Was GM Always "Government Motors"?

My buddy called me yesterday.

"Don't you think GM has been "Government Motors" all along?" he said. "They were handing out pensions and benefits like they were the government all the time."

For a man who had just come back from vacation, you would think he would still be pretty mellow from all the sun and sand filled beaches he enjoyed all last week, but not him. Nope, he was right back where we had left off two weeks ago, when Sonia Sotomayor was the topic of discussion.

I thought about his question for a second.

"You know, I think you're oversimplifying things. What you really need to do is look at GM as if it is a financial supermarket that is attached to the car business. I don't think GM did anything wrong by offering the kind of pensions they did, back when they initiated them, or by providing the level of healthcare coverage their employees and retirees received. They counted the numbers and scoured their projections as closely now as they did then.

The thing you might want to think about, though, is a phrase nobody talks about very much anymore. "Overfunded pension fund". That was the buzzword of the eighties, wasn't it?"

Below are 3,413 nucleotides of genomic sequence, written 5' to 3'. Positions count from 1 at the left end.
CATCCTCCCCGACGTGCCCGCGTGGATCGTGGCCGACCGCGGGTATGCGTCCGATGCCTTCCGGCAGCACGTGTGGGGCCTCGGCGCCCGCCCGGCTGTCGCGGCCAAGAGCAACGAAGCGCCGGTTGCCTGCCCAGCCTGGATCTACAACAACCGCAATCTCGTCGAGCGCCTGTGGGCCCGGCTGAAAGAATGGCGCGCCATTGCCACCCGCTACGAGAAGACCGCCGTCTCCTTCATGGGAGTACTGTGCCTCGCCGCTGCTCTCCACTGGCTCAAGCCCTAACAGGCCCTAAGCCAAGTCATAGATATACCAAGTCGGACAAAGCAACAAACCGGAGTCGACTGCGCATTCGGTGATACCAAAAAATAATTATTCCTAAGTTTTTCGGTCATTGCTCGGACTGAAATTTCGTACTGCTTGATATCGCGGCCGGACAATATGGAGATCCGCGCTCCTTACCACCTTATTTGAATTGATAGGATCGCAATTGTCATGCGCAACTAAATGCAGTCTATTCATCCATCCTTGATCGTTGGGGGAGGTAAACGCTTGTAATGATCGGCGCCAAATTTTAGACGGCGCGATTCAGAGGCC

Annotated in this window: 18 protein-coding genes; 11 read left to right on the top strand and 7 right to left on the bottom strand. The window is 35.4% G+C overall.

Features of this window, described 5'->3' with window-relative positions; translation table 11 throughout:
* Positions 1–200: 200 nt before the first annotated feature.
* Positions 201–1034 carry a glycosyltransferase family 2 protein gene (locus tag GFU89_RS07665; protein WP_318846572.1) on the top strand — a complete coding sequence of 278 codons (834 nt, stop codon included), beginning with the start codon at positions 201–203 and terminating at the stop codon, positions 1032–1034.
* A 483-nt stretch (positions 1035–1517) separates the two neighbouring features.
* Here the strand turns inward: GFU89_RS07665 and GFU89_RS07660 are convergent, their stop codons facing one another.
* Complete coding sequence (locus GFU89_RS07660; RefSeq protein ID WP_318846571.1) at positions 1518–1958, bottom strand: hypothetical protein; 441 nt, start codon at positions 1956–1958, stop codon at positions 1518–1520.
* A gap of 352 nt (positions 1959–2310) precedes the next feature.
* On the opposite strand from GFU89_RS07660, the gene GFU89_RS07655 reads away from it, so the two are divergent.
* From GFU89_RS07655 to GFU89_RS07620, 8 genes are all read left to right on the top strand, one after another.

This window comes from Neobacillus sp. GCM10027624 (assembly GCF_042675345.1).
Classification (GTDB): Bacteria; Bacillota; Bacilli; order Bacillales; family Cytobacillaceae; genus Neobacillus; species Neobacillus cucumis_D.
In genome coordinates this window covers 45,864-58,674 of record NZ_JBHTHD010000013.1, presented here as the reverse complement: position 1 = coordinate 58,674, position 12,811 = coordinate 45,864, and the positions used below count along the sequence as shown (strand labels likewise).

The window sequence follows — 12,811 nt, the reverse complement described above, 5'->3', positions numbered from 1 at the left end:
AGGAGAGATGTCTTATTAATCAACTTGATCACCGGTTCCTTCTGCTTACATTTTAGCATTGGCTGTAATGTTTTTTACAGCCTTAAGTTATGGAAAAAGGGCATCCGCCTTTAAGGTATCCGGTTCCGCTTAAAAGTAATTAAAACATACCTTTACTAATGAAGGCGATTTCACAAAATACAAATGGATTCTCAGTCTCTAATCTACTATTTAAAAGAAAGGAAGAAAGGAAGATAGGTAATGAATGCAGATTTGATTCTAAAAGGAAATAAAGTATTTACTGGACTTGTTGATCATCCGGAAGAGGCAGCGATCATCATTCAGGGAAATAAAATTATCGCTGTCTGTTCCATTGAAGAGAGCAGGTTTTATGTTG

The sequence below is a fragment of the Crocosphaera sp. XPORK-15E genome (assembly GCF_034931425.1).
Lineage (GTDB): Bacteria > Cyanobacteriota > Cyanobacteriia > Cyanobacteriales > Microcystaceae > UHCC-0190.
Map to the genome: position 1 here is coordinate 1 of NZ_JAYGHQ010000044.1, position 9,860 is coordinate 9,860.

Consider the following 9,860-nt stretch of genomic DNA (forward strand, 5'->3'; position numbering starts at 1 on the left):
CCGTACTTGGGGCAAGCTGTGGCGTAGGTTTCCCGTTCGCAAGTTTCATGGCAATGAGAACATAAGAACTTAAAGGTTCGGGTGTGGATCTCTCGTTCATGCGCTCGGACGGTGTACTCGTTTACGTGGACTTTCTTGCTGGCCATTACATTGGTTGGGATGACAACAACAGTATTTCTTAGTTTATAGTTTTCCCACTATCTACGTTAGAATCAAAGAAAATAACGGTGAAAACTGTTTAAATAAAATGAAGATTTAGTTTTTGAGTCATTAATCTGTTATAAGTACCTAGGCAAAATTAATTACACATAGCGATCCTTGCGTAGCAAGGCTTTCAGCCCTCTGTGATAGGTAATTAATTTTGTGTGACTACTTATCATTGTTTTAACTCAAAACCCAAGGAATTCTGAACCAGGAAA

"Uh, yep. You're right."

Think about it this way - if you were to put all the of the over funded dollars that were siphoned off back on the books, there probably wouldn't be a pension shortage today. Does that make any sense?"

"You got a point."

The guys who man the books at GM are like the guys who have manned the books at all major institutions since Benjamin Graham's seminal volume, Security Analysis, which detailed how to value the modern corporation.

If the houses in your subdivision were built the way the balance sheets of most conglomerates have been assembled for the past few decades, your subdivision would look just like one of the famed Hollywood backlots, with intricately detailed facades facing the cul-de-sacs even as the struts behind them struggled to keep the one dimensional structures from falling flat.

In many ways, I think we have ended up looking at GM like its problems are a moral failing of some sort, as if the company would have been okay if it had only adhered to a spartan financial regimen. But the web based businesses as we revere today didn't get here because the internet sector was super efficient at deploying investor capital - many of the companies who inhabited this space wasted billions of dollars in failing efforts to gain market share and become profitable.

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